C++ template is clumsy

After knowing that C++ template is actually marco, feel kind of disappointed.

I implemented a generic double linked list to feel what it is like in C++, I have done that in Java.

C++ code is redundant, wherever your class or methods have something to do with the template, need template <class name>. And also C++ template is good for container class only. Your template methods should not touch anything inside your generic part, because this may get you into runtime error.

For example, you have a generic method that use generic class T, and then try to call T->print(), if T has define print(), everything is just fine, otherwise you will get runtime error. Whereas Java have interface to restrict the signature of a generic class. C++ may use inheritance to over come this but it won’t be type safe.

Not to mention C++ multiple inheritance may lead to diamond problem. That is exactly why I learned C, C#, Java before C++, because in my opinion C++ is difficult to use and clumsy. But even so, you will eventually need to use C++ someday if you are not obsessed to a paticular language. But learning C++ is still very funny, it will be easier if you have good memory, but sadly my memory is not so good.

Advertisements

4 thoughts on “C++ template is clumsy

  1. I have to object to some things you mentioned.

    Macros are just “stupid” text replacements. Templates are type-safe and very powerful — not only for container classes. The “container of T” idea was just the beginning of generic programming.

    You are right that there’s no type system for template parameters (yet!). So, it is a bit like duck typing. If a T walks like a duck, swims like a duck and quacks like a duck … it is a duck. Still, your template code is type-checked at compile-time and not at run-time. That’s the beauty of it. With generic programming via templates you’ll get high-level abstractions without runtime or space overhead.

    All that Java has is dynamic polymorphism. At least you’re not forced anymore to perform dynamic casts yourself. With “Java Generics” the compiler will do that automatically for you but it’s still not for free. I’m not saying that dynamic polymorphism has no use. I just say that in many cases we don’t need it and that better techniques can be used.

    I also came from Java and I have to admit It took some time getting used to C++. First thing I did was to design some bloated class hierachy with virtual functions because that’s the way I did it in Java and the only kind of abstraction I knew to make code reusable. C++ enables you to write in a totally different style. You should explore that and get comfy with the common practices & idioms. There are many roads that lead to Rome. You might not have found the good ones yet.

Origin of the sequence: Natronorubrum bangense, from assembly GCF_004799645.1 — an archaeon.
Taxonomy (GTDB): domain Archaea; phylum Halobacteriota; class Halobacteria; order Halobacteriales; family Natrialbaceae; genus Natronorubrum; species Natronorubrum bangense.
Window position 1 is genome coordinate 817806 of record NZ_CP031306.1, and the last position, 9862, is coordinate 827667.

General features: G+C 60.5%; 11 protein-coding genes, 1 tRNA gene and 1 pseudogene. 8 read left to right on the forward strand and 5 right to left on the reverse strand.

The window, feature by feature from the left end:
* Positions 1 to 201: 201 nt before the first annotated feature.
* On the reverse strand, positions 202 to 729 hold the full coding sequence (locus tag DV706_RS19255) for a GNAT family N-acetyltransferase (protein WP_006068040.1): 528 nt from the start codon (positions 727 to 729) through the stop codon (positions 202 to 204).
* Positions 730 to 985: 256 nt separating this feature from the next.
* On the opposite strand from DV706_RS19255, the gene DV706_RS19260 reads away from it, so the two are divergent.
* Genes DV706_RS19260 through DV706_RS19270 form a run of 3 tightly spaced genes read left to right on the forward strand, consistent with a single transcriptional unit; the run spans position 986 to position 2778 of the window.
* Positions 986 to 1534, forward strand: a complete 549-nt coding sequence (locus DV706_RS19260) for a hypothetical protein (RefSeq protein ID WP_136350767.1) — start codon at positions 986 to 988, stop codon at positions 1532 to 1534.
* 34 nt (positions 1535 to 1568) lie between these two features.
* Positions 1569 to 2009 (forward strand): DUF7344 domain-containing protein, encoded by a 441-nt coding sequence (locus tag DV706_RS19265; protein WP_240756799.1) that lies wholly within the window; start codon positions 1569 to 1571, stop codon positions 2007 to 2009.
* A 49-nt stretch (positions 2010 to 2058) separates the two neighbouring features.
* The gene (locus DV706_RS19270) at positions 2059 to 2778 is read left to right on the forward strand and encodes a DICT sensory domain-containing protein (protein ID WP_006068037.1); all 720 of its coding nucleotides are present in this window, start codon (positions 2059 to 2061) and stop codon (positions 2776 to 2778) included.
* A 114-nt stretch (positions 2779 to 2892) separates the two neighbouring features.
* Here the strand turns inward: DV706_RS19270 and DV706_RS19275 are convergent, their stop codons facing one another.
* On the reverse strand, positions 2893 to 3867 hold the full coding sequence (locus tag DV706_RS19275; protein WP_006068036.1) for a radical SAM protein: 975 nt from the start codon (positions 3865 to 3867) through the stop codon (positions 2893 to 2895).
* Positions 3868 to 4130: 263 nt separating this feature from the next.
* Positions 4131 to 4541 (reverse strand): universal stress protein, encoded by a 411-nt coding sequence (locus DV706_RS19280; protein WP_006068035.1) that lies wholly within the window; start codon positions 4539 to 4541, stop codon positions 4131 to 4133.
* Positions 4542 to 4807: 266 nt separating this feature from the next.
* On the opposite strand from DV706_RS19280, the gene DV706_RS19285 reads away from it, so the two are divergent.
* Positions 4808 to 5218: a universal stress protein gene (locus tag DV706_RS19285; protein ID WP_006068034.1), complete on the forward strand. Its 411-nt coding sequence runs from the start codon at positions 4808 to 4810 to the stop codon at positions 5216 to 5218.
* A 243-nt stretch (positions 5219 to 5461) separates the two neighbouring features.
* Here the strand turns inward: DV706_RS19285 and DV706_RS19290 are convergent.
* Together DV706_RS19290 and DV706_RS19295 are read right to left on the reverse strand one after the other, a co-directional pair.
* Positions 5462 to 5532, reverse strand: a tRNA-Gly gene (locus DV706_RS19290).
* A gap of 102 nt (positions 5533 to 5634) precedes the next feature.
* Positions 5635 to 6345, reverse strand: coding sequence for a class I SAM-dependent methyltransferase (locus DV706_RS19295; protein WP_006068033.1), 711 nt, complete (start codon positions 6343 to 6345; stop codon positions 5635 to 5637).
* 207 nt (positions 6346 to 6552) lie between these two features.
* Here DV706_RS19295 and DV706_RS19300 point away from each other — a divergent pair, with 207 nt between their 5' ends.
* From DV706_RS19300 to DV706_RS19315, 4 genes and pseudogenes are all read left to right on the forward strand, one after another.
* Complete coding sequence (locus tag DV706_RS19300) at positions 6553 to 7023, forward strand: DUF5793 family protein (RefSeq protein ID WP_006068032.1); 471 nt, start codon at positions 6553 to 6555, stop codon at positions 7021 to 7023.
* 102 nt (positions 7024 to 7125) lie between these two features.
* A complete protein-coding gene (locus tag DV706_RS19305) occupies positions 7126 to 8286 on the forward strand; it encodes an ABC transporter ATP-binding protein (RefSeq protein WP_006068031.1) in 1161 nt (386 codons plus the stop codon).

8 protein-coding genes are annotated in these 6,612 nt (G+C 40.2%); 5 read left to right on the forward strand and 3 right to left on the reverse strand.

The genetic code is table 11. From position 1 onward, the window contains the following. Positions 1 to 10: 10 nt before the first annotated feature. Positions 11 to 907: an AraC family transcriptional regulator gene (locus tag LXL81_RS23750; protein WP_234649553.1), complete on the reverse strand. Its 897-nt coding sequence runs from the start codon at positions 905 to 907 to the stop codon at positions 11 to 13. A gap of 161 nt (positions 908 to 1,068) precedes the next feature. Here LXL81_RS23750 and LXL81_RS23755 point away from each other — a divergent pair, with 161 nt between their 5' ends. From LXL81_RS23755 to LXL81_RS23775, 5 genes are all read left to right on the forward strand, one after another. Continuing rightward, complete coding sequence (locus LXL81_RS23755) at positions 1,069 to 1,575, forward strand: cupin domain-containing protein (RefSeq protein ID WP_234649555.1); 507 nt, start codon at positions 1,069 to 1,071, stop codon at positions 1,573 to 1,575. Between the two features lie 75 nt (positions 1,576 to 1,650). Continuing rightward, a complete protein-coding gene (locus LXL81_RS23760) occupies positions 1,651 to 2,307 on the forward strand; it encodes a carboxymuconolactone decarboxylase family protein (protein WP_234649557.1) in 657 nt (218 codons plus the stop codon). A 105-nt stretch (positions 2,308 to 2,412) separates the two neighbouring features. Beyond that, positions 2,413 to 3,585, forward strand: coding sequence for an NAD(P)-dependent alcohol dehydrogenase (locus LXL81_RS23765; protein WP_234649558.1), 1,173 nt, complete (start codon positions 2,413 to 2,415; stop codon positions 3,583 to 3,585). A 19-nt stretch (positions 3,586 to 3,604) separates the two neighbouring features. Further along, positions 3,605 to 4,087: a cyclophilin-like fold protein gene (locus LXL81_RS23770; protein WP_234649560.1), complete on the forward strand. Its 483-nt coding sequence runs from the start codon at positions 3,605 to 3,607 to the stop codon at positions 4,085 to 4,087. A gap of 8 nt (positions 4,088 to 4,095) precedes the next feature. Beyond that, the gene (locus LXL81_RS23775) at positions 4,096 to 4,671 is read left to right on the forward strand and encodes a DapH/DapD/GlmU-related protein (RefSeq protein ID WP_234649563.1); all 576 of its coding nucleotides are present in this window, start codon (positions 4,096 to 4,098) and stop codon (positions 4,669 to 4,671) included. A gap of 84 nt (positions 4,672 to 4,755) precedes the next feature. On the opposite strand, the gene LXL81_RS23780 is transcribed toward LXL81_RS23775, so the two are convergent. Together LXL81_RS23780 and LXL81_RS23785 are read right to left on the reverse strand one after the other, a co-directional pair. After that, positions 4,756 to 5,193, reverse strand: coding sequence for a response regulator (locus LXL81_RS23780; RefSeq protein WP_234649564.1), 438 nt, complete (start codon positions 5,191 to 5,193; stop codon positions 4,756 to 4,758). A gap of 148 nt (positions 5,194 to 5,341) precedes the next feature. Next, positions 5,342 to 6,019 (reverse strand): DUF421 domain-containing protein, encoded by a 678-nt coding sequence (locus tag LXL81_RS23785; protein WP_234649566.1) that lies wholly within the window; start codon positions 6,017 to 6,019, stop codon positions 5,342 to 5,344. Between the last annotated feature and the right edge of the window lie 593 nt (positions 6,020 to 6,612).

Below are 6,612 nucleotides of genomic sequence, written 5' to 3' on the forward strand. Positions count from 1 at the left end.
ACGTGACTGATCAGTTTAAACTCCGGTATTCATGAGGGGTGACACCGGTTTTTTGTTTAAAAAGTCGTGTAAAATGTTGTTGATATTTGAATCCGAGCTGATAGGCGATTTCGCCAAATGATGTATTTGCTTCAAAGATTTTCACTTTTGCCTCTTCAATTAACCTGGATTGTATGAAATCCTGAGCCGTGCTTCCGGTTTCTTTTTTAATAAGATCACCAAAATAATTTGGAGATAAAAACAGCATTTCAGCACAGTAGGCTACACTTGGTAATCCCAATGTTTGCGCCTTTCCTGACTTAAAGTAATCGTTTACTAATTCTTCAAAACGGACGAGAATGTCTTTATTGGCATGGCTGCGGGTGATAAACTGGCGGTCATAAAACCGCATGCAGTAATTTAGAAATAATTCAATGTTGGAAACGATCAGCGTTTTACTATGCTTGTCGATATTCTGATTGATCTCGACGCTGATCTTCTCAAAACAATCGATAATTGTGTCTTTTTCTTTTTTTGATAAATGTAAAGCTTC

– P

  2. I know too little about C++ and not to mention it’s compiler.
    So, I didn’t think of dynamic linking and overhead, etc.
    Just a feeling of a newbie, should be so very wrong =P.

    I need sometime to digest what you have written. It is too difficult for me.
    Thank you for teaching me so much. I am getting used to C++ and I think I will find it very useful. But not that easy to understand as Java and C#. I know Java overhead and it’s performance are Java’s weakness and is the trade off to its friendly syntax. C++ idioms is complex for sure.

    but I don’t understand what you mean by type safe.

  3. I think you are confused about run-time and compile-time.

    “For example, you have a generic method that use generic class T, and then try to call T->print(), if T has define print(), everything is just fine, otherwise you will get runtime error. ”

    If T->print() is not defined, you get a compile-time error. So this error is caught before the code is ever being run. Compile-time error catching is far more powerful than run-time.

    “Not to mention C++ multiple inheritance may lead to diamond problem. That is exactly why I learned C, C#, Java before C++, because in my opinion C++ is difficult to use and clumsy.”

    Using multiple inheritance is your own choice, not a requirement. You may or may not use it. So I find it strange that you see C++’s multiple inheritance support to be a bad thing.

    … Alan

    • Thank you for correcting me. I am a noob to C++ and those are my ignorance comments. now I read them and feel stupid. lol
      But I wonder if C++ have anything like C# “where” to govern generic classes?

      I think the diamond problem can be avoid with good documentation.
      C++ is really funny and useful to code game. But my job don’t need C++. I really want to have more time to dig into it.

Leave a Reply

Please log in using one of these methods to post your comment:

WordPress.com Logo

You are commenting using your WordPress.com account. Log Out / Change )

Twitter picture

You are commenting using your Twitter account. Log Out / Change )

Facebook photo

You are commenting using your Facebook account. Log Out / Change )

Google+ photo

You are commenting using your Google+ account. Log Out / Change )

Connecting to %s